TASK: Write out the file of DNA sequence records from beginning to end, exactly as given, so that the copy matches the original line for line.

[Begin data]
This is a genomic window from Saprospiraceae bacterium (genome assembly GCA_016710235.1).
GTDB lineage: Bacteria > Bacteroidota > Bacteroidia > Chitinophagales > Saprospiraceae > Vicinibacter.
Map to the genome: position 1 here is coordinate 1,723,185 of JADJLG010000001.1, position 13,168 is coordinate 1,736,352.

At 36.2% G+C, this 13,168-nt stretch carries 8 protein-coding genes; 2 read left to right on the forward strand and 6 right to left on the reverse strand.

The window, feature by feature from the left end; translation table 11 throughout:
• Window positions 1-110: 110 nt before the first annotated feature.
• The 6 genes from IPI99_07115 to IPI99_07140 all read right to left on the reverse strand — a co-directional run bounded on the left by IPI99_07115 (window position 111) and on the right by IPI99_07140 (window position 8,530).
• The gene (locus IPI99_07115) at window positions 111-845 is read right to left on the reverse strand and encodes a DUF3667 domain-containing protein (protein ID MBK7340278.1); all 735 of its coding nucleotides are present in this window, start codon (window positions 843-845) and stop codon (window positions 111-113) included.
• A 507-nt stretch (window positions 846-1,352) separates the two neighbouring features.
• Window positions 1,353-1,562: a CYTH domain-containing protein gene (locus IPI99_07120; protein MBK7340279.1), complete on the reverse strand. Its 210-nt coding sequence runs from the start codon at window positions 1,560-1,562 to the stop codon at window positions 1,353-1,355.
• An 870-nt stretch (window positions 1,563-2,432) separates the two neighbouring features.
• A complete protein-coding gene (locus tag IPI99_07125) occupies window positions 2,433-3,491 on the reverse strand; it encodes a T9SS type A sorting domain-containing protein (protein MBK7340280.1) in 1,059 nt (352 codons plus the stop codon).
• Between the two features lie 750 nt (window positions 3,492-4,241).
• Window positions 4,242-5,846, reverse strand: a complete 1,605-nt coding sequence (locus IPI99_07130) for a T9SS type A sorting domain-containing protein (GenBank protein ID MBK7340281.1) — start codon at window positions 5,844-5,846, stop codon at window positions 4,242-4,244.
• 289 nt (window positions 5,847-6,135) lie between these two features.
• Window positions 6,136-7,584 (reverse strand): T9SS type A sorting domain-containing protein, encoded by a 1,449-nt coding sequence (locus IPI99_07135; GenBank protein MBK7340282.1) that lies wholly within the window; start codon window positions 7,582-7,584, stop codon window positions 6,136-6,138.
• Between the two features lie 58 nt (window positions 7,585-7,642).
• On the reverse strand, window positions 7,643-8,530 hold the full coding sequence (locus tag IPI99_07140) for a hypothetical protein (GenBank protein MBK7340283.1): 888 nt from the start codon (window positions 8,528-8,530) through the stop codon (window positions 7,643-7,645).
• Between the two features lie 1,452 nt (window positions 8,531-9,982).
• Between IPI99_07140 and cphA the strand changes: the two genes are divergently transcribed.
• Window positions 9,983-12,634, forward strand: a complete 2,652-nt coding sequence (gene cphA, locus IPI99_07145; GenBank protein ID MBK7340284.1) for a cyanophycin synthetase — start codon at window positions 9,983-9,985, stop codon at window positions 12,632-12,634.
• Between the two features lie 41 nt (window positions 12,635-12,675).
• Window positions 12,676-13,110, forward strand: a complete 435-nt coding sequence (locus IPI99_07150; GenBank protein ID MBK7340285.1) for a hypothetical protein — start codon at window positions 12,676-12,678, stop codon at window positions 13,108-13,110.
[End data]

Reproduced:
This is a genomic window from Saprospiraceae bacterium (genome assembly GCA_016710235.1).
GTDB lineage: Bacteria > Bacteroidota > Bacteroidia > Chitinophagales > Saprospiraceae > Vicinibacter.
Map to the genome: position 1 here is coordinate 1,723,185 of JADJLG010000001.1, position 13,168 is coordinate 1,736,352.

At 36.2% G+C, this 13,168-nt stretch carries 8 protein-coding genes; 2 read left to right on the forward strand and 6 right to left on the reverse strand.

The window, feature by feature from the left end; translation table 11 throughout:
• Window positions 1-110: 110 nt before the first annotated feature.
• The 6 genes from IPI99_07115 to IPI99_07140 all read right to left on the reverse strand — a co-directional run bounded on the left by IPI99_07115 (window position 111) and on the right by IPI99_07140 (window position 8,530).
• The gene (locus IPI99_07115) at window positions 111-845 is read right to left on the reverse strand and encodes a DUF3667 domain-containing protein (protein ID MBK7340278.1); all 735 of its coding nucleotides are present in this window, start codon (window positions 843-845) and stop codon (window positions 111-113) included.
• A 507-nt stretch (window positions 846-1,352) separates the two neighbouring features.
• Window positions 1,353-1,562: a CYTH domain-containing protein gene (locus IPI99_07120; protein MBK7340279.1), complete on the reverse strand. Its 210-nt coding sequence runs from the start codon at window positions 1,560-1,562 to the stop codon at window positions 1,353-1,355.
• An 870-nt stretch (window positions 1,563-2,432) separates the two neighbouring features.
• A complete protein-coding gene (locus tag IPI99_07125) occupies window positions 2,433-3,491 on the reverse strand; it encodes a T9SS type A sorting domain-containing protein (protein MBK7340280.1) in 1,059 nt (352 codons plus the stop codon).
• Between the two features lie 750 nt (window positions 3,492-4,241).
• Window positions 4,242-5,846, reverse strand: a complete 1,605-nt coding sequence (locus IPI99_07130) for a T9SS type A sorting domain-containing protein (GenBank protein ID MBK7340281.1) — start codon at window positions 5,844-5,846, stop codon at window positions 4,242-4,244.
• 289 nt (window positions 5,847-6,135) lie between these two features.
• Window positions 6,136-7,584 (reverse strand): T9SS type A sorting domain-containing protein, encoded by a 1,449-nt coding sequence (locus IPI99_07135; GenBank protein MBK7340282.1) that lies wholly within the window; start codon window positions 7,582-7,584, stop codon window positions 6,136-6,138.
• Between the two features lie 58 nt (window positions 7,585-7,642).
• On the reverse strand, window positions 7,643-8,530 hold the full coding sequence (locus tag IPI99_07140) for a hypothetical protein (GenBank protein MBK7340283.1): 888 nt from the start codon (window positions 8,528-8,530) through the stop codon (window positions 7,643-7,645).
• Between the two features lie 1,452 nt (window positions 8,531-9,982).
• Between IPI99_07140 and cphA the strand changes: the two genes are divergently transcribed.
• Window positions 9,983-12,634, forward strand: a complete 2,652-nt coding sequence (gene cphA, locus IPI99_07145; GenBank protein ID MBK7340284.1) for a cyanophycin synthetase — start codon at window positions 9,983-9,985, stop codon at window positions 12,632-12,634.
• Between the two features lie 41 nt (window positions 12,635-12,675).
• Window positions 12,676-13,110, forward strand: a complete 435-nt coding sequence (locus IPI99_07150; GenBank protein ID MBK7340285.1) for a hypothetical protein — start codon at window positions 12,676-12,678, stop codon at window positions 13,108-13,110.